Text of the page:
Congressman Sensenbrenner (R-WI), the original author of the Adam Walsh Child Protection and Safety Act, issued this statement after the House passed H.R. 3796, the Adam Walsh Reauthorization Act of 2012 by voice vote last night:
“Since the law’s enactment in 2006, the Adam Walsh Act has made it more difficult for sex offenders to take advantage of holes in our law enforcement system to avoid detection. Before this law, sex offenders could easily dodge law enforcement by picking up and moving across state lines; now they cannot. Reauthorization is crucial to efforts to complete, and enforce, the national network of sex offender registries. We must give our U.S. Marshals the resources they need to assist local partners in apprehending sex offenders.”
“The reauthorization also incorporates solutions to some of the states’ concerns regarding juvenile sex offenders. DOJ is working with states and jurisdictions to move toward substantial compliance, and to date, 50 jurisdictions have done so. This is great news and should encourage every state to move toward substantial compliance.
“It should be very clear, noncompliance will perpetuate a patchwork system that makes it easier for sex offenders to exploit holes in our system, dodge detection, and potentially harm more children. Working together, with all the states, we will have the most success in protecting our children.”
Last night, the House passed the Adam Walsh Reauthorization Act, which reauthorizes for five years, the Act’s two key programs at levels equal with the most recent appropriation levels. Specifically, the bill reauthorizes funding for the U.S. Marshals’ fugitive sex offender apprehension efforts and grants to help the states and other jurisdictions implement the national sex offender registry.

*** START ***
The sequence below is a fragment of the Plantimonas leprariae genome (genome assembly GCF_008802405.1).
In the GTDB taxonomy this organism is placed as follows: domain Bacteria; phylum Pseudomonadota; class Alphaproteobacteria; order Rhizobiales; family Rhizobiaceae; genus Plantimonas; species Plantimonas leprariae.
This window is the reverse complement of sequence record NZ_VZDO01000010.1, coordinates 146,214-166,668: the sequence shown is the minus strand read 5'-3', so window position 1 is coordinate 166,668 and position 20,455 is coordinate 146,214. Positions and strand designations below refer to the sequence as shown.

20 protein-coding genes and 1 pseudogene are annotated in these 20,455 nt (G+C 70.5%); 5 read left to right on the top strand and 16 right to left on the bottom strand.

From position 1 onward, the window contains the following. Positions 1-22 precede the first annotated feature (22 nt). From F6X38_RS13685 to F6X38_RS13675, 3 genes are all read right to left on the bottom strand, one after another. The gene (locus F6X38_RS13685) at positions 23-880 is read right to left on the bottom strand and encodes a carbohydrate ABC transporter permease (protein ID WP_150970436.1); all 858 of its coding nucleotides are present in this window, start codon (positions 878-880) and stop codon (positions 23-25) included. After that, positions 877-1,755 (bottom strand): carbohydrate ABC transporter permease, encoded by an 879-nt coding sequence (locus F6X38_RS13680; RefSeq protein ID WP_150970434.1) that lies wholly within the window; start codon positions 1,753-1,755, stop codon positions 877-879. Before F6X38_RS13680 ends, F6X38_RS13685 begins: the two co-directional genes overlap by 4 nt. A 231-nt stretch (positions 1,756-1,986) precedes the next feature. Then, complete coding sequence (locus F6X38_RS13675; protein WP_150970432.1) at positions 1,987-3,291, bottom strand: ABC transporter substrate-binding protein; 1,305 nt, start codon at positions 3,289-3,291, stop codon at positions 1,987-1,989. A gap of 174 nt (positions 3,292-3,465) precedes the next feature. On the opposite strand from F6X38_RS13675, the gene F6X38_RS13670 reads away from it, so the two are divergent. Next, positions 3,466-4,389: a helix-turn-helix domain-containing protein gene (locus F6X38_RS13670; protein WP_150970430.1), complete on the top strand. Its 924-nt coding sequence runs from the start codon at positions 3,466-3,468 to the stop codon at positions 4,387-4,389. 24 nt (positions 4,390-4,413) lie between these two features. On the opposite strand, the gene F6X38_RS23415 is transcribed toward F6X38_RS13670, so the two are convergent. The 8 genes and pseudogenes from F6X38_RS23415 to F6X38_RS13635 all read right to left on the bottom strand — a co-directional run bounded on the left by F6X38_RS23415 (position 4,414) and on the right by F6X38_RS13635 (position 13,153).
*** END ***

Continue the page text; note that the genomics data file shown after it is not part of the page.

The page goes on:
Since the law’s enactment in 2006, the Marshals Service has initiated almost 8,000 sex offender investigations has either directly arrested or assisted our State and local partners with the captures of over 43,700 sex offenders nationwide, such as the recent “Operation Safety Net III” conducted last week in Pennsylvania.
A primary component of the Act is the Sex Offender Registration and Notification Act (“SORNA”), which set minimum guidelines for state sex offender registries.
DOJ guidance for state implementation provides minimum requirements for “substantial compliance” with SORNA that if met, allow states to retain all Byrne funds:
· The Reauthorization codified DOJ guidelines from January 2011 that allowed states to place juveniles on law enforcement only records- not a searchable public record.
· In recognition of feedback from the states, the Reauthorization also changes the period after which a juvenile adjudicated delinquent may apply to be removed from the sex offender registry for a clean record from 25 years to 15 years.
· According to DOJ guidelines, retroactivity only applies to those sex offenders who are still in prison, are already registered under a state system, or who reenter the justice system through a subsequent conviction. Individuals convicted of sex crimes in the past that are out of jail and kept a clean record are not required to register.